Iran to execute 4 men convicted of sodomy

Under the Iranian legal system, 8 crimes including murder, rape, drug trafficking and sodomy can be capital offenses.

Hanging 370 (photo credit: Morteza Nikoubazi/Reuters)
Hanging 370
(photo credit: Morteza Nikoubazi/Reuters)
The Iranian judiciary this week upheld the death penalty for four men convicted of sodomy, according to the Human Rights Activists News Agency (HRANA).
The agency distributes reports in Persian from human rights reporters throughout Iran.
According to the report, the four men – named as Saadat Arefi, Vahid Akbari, Javid Akbari, and Houshmand Akbari, all from the city of Charam in Iran’s remote southeastern province of Kohgiluyeh and Boyer-Ahmad – were convicted of sodomy (“lavat” in Farsi).
Lavat refers to male same-sex relations and in Iranian law is defined as “an act of congress between males whether in the form of penetration or the rubbing of thighs.”
Under the Iranian legal system, which is based on Shi’a Islamic law but retains aspects of civil law, eight crimes including murder, rape, drug trafficking and sodomy can be capital offenses.
Under Islamic penal law, sodomy – like rape and adultery – is a “hadd” crime (from the Arabic word meaning “limit”). In cases where penetration has occurred, and where both partners are “mature, of sound mind, and acted of free will,” lavat is punishable by death, usually hanging.
Human rights and gay activists slammed the ruling.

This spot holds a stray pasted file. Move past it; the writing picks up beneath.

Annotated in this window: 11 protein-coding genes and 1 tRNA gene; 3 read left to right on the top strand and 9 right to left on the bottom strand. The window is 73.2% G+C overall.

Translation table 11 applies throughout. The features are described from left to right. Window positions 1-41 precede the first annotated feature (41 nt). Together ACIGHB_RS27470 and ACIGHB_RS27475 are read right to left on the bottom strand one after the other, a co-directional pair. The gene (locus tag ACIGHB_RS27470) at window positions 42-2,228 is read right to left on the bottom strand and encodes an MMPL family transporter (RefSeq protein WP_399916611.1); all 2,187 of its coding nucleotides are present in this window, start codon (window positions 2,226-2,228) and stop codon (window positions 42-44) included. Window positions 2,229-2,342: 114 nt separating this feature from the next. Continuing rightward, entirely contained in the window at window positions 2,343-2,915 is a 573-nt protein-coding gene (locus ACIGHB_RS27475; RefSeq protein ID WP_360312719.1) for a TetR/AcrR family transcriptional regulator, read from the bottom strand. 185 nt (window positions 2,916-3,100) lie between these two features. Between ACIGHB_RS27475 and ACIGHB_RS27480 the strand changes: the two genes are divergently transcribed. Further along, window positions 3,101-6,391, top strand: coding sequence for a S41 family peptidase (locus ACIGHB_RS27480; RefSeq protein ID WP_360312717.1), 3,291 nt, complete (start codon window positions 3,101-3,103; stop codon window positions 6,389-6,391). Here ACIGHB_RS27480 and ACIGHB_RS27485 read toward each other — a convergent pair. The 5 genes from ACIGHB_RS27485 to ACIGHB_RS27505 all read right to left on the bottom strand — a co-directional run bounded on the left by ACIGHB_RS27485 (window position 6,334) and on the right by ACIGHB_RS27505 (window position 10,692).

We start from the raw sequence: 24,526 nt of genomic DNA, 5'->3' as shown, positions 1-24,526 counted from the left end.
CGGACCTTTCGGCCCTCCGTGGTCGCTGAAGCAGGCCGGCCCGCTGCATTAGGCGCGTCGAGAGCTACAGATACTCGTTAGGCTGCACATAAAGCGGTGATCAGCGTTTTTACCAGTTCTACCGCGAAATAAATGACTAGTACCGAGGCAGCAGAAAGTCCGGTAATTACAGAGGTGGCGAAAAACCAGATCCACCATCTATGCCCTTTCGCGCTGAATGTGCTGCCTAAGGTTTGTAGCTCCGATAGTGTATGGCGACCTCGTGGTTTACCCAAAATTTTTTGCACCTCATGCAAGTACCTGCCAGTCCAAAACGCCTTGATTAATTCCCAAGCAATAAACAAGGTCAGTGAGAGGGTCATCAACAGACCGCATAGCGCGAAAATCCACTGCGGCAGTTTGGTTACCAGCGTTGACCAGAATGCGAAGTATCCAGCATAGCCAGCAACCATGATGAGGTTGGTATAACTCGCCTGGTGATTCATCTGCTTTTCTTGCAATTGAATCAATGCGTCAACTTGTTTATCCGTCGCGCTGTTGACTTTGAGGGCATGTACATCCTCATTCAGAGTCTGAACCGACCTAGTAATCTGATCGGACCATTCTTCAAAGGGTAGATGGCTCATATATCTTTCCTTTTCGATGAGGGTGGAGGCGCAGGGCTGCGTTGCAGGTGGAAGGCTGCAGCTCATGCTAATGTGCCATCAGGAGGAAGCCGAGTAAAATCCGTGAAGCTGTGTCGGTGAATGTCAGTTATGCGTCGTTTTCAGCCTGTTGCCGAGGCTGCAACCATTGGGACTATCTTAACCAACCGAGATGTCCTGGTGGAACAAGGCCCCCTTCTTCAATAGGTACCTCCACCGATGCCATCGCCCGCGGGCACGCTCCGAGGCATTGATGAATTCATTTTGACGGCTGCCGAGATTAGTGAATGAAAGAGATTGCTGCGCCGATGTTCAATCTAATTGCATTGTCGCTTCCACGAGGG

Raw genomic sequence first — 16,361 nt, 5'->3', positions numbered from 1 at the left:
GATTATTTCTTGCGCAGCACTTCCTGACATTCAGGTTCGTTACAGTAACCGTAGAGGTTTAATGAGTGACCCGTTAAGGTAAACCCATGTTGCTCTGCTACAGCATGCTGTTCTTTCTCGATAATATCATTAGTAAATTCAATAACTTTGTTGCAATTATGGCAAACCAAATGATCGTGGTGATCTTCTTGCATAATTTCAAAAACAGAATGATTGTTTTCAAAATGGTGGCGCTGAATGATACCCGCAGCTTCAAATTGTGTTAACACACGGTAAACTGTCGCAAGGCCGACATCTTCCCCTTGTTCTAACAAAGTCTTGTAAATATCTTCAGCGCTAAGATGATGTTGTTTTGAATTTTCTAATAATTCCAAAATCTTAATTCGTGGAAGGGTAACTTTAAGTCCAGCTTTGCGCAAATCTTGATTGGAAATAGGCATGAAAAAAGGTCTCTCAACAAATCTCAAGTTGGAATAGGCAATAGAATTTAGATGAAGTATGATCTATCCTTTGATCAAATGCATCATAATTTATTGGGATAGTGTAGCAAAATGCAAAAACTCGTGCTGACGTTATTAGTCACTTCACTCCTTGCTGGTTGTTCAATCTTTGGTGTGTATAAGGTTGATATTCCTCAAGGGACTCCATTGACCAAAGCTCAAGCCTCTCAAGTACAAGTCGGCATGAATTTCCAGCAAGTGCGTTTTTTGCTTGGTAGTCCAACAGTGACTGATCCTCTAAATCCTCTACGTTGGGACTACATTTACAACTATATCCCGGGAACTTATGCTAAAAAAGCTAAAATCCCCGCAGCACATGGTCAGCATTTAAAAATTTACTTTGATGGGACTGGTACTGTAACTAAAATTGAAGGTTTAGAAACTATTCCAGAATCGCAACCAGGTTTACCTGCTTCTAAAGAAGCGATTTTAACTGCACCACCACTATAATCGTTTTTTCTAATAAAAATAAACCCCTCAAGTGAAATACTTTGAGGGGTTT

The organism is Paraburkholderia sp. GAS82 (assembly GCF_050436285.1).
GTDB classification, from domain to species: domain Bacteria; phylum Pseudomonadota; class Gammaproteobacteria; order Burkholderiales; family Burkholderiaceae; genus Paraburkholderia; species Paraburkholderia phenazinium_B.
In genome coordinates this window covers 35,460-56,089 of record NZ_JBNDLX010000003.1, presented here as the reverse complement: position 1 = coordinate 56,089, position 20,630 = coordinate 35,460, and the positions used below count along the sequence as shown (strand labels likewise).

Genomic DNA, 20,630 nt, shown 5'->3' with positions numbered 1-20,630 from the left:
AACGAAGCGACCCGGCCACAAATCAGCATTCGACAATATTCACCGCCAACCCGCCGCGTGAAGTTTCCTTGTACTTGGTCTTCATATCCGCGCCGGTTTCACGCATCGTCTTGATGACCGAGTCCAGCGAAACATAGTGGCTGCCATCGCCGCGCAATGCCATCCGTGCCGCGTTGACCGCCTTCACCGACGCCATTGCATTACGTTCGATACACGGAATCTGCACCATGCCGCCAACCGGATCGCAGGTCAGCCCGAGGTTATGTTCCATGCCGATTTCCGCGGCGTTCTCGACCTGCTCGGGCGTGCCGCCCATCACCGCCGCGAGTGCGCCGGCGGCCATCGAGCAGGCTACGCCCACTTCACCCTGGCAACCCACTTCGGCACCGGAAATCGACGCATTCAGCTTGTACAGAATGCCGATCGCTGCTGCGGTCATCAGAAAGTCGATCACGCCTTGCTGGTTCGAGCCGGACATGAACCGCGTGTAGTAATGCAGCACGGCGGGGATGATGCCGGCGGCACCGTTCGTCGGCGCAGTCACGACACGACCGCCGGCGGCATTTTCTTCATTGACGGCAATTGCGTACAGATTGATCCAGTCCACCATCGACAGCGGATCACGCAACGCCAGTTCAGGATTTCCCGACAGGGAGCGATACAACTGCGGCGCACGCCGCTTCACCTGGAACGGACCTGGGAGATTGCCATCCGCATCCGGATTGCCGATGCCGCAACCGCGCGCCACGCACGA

In an email to The Jerusalem Post on Tuesday, David Keyes, executive director of the NGO Advancing Human Rights, wrote: “When the Iranian president came to New York, he said there were no gays in Iran, but four men are about to be hung in Iran for being gay. Putting someone to death for their sexual preference tells you everything you need to know about the Iranian theocracy.”
UK gay online media outlet Pink News cited Iranian human rights lawyer Mehri Jafari as saying he was “horrified and saddened” by the events. “Not only with regards to the execution which is about to take place, but the fact that is beyond our control,” he said.
Jafari noted that the province where the four defendants are from, Kohgiluyeh and Boyer- Ahmad, is one of the most undeveloped in Iran.
“It is obvious that a lack of access to lawyers and a fair trial can be considered a serious issue in this case,” he said. “After this announcement it is very likely that the execution will be carried out soon, and the remote location makes it difficult to exert any influence on the process.”
Stuart Appelbaum, a leading US gay rights activists and head of the Jewish Labor Committee, called for protests against the Iranian court ruling.
“Civilized people throughout the world must stand up and let their voices be heard about this barbarism and inhumanity – regardless of their views on gay rights.
“We must demand that Iran prevent these murders from occurring. Anything less diminishes our own humanity,” Appelbaum told the Post.
Gay Israeli journalist Yoav Sivan told the Post that European countries should “show leadership” about Tehran’s treatment of homosexuals.
Jayson Littman, founder of the gay pro-Israel organization Out! for Israel called on the the international LGBT (lesbian, gay, bisexual and transgender) activist community to highlight “the persecution of LGBT people in all areas of the Middle East, specifically Iran,” and to help gay Iranians fleeing the regime find asylum in the West.